SAS Legend who Rescued Hostages in 1980 Iranian Embassy Siege Dies

George Winston
 
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Tom MacDonald passed away at the age of 71 after a battle with cancer. MacDonald is best known as a former SAS member who was part of the 1980 raid on the sieged Iranian embassy in London.

The father of three had retired to Oamaru in the South Island of New Zealand. He passed away on December 30.

He joined the Special Air Force (SAS) special forces in the mid-1960s. Prior to that he had served in the Parachute Regiment and the Territorial Army before that.

Credit: DANIEL BIRCHFIELD/Otago Daily News
Credit: DANIEL BIRCHFIELD/Otago Daily News

On April 30, 1980, six Iranian men took 26 people hostage in the Iranian embassy at Princes Gate, London. The hostages included a diplomatic protection officer and a team of journalists from the BBC.

The men demanded the release of 91 political prisoners in Iran. They also sought a plane they could use to escape the UK with their hostages.

Members of the Special Air Service (SAS) enter the Iranian Embassy May 5, 1980, to end a six day siege in Central London. Nineteen hostages were rescued, and three gunmen shot dead. (Photo by PA Images via Getty Images)
Members of the Special Air Service (SAS) enter the Iranian Embassy May 5, 1980, to end a six day siege in Central London. Nineteen hostages were rescued, and three gunmen shot dead. (Photo by PA Images via Getty Images)

The SAS developed a plan of action to free the hostages. Prime Minister Margaret Thatcher gave the go -ahead for the men to proceed with their plan.

Nineteen hostages were freed. Five of the six terrorists were killed in the operation. The sixth was captured after he pretended to be one of the hostages.

The captured terrorist was given a life sentence for conspiracy to murder, false imprisonment and two charges of manslaughter.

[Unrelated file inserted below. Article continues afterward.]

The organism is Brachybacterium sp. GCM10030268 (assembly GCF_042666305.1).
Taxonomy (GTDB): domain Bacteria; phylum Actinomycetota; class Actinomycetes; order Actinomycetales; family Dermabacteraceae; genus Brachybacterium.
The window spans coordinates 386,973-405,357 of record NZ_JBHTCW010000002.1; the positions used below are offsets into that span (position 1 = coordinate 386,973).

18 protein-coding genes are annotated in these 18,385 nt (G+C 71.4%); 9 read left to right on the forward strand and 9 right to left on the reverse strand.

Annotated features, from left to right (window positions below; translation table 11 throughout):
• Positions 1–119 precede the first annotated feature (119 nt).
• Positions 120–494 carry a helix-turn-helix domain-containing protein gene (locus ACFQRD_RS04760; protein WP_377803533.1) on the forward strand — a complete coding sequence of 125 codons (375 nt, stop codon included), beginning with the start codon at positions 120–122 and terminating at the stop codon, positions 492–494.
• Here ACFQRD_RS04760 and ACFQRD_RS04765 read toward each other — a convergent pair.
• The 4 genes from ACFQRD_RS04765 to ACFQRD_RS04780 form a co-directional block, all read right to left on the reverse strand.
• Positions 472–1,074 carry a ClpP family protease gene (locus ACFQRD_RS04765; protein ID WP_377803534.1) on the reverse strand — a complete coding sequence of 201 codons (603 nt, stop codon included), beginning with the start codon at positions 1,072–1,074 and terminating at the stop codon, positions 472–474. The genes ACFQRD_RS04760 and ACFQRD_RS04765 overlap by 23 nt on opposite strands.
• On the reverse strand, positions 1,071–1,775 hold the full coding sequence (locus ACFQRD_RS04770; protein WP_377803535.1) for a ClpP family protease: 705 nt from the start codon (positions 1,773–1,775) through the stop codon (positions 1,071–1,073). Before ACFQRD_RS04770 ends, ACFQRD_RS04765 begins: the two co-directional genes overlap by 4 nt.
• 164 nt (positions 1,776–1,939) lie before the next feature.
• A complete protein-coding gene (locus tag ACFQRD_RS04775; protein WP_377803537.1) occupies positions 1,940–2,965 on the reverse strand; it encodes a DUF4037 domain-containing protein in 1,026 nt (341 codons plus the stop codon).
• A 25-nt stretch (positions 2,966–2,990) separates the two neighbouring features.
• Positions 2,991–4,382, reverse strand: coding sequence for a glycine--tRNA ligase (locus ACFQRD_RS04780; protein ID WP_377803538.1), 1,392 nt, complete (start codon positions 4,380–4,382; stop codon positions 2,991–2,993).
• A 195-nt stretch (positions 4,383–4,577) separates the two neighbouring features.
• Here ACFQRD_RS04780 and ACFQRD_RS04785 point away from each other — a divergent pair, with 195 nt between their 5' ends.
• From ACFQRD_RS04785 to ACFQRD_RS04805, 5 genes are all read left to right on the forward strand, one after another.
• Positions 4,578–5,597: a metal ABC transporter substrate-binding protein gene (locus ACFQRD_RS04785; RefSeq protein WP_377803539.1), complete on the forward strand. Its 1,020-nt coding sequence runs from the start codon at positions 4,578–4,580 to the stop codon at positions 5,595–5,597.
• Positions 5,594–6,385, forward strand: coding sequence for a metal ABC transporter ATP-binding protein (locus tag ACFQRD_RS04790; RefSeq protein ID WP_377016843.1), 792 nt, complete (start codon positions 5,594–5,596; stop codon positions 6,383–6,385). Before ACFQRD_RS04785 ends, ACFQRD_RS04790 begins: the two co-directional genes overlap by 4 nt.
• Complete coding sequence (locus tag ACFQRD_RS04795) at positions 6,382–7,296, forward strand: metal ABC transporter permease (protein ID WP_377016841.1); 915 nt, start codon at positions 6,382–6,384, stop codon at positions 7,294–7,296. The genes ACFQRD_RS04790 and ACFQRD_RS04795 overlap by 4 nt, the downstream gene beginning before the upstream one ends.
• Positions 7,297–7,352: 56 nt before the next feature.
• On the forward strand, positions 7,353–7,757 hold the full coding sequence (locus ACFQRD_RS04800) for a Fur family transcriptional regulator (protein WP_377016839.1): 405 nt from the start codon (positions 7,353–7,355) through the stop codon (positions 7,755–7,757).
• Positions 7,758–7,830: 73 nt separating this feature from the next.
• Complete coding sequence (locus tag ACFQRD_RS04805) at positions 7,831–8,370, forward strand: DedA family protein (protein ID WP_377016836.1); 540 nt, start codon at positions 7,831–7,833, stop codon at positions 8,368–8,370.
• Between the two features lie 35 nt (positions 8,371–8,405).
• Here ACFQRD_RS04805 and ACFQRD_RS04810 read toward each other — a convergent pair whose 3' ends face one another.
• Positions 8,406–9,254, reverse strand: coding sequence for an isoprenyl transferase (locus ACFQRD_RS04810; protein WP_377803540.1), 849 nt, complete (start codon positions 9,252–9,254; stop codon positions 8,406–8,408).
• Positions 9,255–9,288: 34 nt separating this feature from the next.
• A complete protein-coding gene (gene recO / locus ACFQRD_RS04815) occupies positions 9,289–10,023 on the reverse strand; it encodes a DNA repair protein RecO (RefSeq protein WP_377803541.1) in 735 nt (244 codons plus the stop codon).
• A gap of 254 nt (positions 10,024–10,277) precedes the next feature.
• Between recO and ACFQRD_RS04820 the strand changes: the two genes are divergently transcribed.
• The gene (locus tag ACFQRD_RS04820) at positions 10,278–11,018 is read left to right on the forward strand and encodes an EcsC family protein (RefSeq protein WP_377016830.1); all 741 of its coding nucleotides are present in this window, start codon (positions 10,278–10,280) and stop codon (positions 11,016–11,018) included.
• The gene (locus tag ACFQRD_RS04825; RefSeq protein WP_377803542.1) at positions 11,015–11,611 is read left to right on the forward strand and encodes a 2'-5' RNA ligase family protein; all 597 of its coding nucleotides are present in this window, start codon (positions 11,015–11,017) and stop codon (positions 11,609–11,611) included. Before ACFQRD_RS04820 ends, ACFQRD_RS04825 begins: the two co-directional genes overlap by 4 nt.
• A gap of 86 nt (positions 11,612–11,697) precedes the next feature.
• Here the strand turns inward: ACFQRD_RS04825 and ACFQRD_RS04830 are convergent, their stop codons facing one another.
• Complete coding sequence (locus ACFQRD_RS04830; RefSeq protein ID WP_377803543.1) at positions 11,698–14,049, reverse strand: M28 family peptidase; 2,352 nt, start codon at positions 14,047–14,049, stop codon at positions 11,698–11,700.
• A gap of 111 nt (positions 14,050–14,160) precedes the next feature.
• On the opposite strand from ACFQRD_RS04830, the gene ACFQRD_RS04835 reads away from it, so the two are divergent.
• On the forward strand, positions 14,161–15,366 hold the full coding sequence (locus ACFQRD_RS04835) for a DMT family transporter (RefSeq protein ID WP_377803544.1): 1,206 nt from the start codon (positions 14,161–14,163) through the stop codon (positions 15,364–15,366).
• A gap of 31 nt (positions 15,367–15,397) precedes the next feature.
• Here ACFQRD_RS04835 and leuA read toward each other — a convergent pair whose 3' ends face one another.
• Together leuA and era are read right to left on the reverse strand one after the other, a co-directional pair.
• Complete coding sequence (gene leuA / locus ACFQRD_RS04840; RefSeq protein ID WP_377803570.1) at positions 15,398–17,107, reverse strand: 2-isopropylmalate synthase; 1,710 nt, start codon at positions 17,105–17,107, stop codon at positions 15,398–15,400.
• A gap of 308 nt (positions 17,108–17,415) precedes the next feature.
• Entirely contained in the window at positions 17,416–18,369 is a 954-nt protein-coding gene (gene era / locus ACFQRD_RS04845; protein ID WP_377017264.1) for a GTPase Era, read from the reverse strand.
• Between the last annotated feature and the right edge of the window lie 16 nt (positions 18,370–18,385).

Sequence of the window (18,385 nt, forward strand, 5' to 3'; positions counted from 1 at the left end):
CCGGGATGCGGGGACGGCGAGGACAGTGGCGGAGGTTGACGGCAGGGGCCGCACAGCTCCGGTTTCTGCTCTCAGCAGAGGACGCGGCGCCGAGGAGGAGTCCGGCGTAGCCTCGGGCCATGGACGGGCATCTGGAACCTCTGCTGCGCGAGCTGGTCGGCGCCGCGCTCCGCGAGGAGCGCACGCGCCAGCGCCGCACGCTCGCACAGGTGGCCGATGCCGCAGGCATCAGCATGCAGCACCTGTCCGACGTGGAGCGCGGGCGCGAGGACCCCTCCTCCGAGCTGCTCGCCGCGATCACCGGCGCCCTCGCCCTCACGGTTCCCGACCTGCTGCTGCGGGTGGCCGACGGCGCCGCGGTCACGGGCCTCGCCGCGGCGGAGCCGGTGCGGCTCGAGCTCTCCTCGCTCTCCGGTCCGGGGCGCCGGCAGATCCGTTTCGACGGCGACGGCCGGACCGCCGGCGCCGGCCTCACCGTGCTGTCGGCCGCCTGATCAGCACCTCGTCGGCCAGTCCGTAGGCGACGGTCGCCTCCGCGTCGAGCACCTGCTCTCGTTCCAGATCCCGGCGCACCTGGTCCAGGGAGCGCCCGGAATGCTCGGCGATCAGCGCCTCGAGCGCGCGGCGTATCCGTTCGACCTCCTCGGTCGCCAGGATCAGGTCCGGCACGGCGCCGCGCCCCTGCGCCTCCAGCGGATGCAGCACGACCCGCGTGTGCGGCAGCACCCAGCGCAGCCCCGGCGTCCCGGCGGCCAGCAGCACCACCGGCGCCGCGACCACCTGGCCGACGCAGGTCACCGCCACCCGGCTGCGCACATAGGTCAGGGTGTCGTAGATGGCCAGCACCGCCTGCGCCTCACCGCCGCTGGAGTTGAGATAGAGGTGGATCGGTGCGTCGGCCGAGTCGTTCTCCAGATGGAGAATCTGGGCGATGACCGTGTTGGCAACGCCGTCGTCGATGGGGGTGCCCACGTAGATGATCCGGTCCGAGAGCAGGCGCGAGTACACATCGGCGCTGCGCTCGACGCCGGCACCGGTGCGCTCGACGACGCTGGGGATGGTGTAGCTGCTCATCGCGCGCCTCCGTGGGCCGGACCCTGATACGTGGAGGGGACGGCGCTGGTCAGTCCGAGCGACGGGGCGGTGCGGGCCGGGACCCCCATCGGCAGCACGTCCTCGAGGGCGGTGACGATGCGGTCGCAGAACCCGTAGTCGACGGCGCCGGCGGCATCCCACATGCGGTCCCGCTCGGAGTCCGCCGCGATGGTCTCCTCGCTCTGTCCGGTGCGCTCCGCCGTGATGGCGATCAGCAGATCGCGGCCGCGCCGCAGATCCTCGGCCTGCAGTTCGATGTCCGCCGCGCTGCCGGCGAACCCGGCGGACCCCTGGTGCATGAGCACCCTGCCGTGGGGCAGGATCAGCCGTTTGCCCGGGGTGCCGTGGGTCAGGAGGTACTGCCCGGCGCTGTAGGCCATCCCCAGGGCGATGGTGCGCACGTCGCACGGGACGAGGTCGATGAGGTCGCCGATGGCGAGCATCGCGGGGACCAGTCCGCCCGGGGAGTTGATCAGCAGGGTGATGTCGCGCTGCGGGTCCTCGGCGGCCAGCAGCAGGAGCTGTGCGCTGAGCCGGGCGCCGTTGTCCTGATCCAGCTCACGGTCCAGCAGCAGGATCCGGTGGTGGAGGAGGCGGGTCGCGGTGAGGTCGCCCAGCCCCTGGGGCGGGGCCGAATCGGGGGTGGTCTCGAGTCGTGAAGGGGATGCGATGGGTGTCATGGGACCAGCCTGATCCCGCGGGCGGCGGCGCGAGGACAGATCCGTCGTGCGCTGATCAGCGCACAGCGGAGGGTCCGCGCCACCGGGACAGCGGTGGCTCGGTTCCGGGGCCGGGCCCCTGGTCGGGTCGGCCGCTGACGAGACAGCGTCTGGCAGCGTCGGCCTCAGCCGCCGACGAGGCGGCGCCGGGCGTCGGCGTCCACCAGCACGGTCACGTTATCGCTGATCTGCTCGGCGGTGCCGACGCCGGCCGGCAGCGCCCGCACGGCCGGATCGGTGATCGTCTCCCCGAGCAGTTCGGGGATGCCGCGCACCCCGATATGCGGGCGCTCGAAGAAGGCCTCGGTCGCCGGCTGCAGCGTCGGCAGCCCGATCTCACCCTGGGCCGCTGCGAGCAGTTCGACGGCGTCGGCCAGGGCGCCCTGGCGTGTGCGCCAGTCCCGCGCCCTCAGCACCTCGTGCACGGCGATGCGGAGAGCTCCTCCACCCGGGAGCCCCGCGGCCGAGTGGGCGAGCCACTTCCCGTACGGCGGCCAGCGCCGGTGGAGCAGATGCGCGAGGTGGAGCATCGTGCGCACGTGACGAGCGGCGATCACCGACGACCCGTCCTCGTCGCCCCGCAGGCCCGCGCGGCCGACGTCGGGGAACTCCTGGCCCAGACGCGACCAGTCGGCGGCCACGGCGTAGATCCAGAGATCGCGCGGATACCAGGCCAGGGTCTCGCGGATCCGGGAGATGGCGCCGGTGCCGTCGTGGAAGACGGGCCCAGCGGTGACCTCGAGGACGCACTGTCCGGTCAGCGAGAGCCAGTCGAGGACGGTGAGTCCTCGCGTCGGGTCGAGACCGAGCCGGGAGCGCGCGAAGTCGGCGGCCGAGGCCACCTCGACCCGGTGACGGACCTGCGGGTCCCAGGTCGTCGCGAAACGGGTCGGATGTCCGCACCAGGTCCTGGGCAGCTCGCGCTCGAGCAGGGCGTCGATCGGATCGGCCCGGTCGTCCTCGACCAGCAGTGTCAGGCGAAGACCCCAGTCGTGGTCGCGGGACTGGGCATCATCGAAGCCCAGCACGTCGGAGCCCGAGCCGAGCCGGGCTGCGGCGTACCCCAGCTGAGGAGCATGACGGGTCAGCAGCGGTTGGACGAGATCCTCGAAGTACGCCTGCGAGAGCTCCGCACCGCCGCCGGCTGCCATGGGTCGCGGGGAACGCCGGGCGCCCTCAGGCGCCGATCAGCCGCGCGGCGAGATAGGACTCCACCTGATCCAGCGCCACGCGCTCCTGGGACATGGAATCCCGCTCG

The SAS retook the embassy and freed the hostages, two SO19 officers stand on the balcony of the building adjacent to the Embassy, after SAS soldiers threw thunderflashes through the window to stun the hostages and terrorists inside.
The SAS retook the embassy and freed the hostages, two SO19 officers stand on the balcony of the building adjacent to the Embassy, after SAS soldiers threw thunderflashes through the window to stun the hostages and terrorists inside.

He was not deported to Iran because the British authorities determined that it would be a breach of the Human Rights Act.

MacDonald previous had discussed the operation just months before his death. He said that the entire operation only took minutes.

He was a sniper-commander on the SAS anti-terrorist team. His group was responsible for the first and fifth floors while the assault team handled the floors in between.

Members of the Special Air Service (SAS) enter the Iranian Embassy May 5, 1980, to end a six day siege in Central London. Nineteen hostages were rescued, and three gunmen shot dead. (Photo by PA Images via Getty Images)
Members of the Special Air Service (SAS) enter the Iranian Embassy May 5, 1980, to end a six day siege in Central London. Nineteen hostages were rescued, and three gunmen shot dead. (Photo by PA Images via Getty Images)

MacDonald entered the first floor and encountered two of the terrorists after jumping in through a window with three of his teammates. Within 30 second of beginning the operation, MacDonald had already killed two men.

After the successful mission, MacDonald received the Queen’s Gallantry Medal and had a beer with Margaret Thatcher and her husband.

Armed Police on the roof of the Embassy. (Photo by PA Images via Getty Images)
Armed Police on the roof of the Embassy. (Photo by PA Images via Getty Images)

The SAS was originally formed in North Africa during World War II. The founder, David Stirling, saw the need for a force that could work on its own behind enemy lines to attack airfields and other targets of importance.

By the end of the war, the force had grown into a brigade and had been used in Italy, France, the Netherlands and Germany. After the war, the SAS disbanded but a new SAS regiment began in 1947.

The SAS recruits from among all of the British armed forces. It is exceptionally difficult to get into the SAS as the selection process is a grueling test of military skills, fitness, endurance, initiative and will power.

Lieutenant Colonel Sir Archibald David Stirling, DSO, OBE
Lieutenant Colonel Sir Archibald David Stirling, DSO, OBE

There is one active-duty SAS regiment which is divided into four squadrons. Each squadron is further divided into four troops with 16 men each.

Each troop has a focus in either mountaineering, parachuting, amphibious operations, or mobility operations (with vehicles and heavy weapons).

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The SAS now trains for special operations, surveillance and counter-terrorism. It is one of the United Kingdom Special Forces (UKSF) along with the Special Boat Service (SBS), Special Reconnaissance Regiment, Special Forces Support Group, an integral signals regiment, and an air wing.

 
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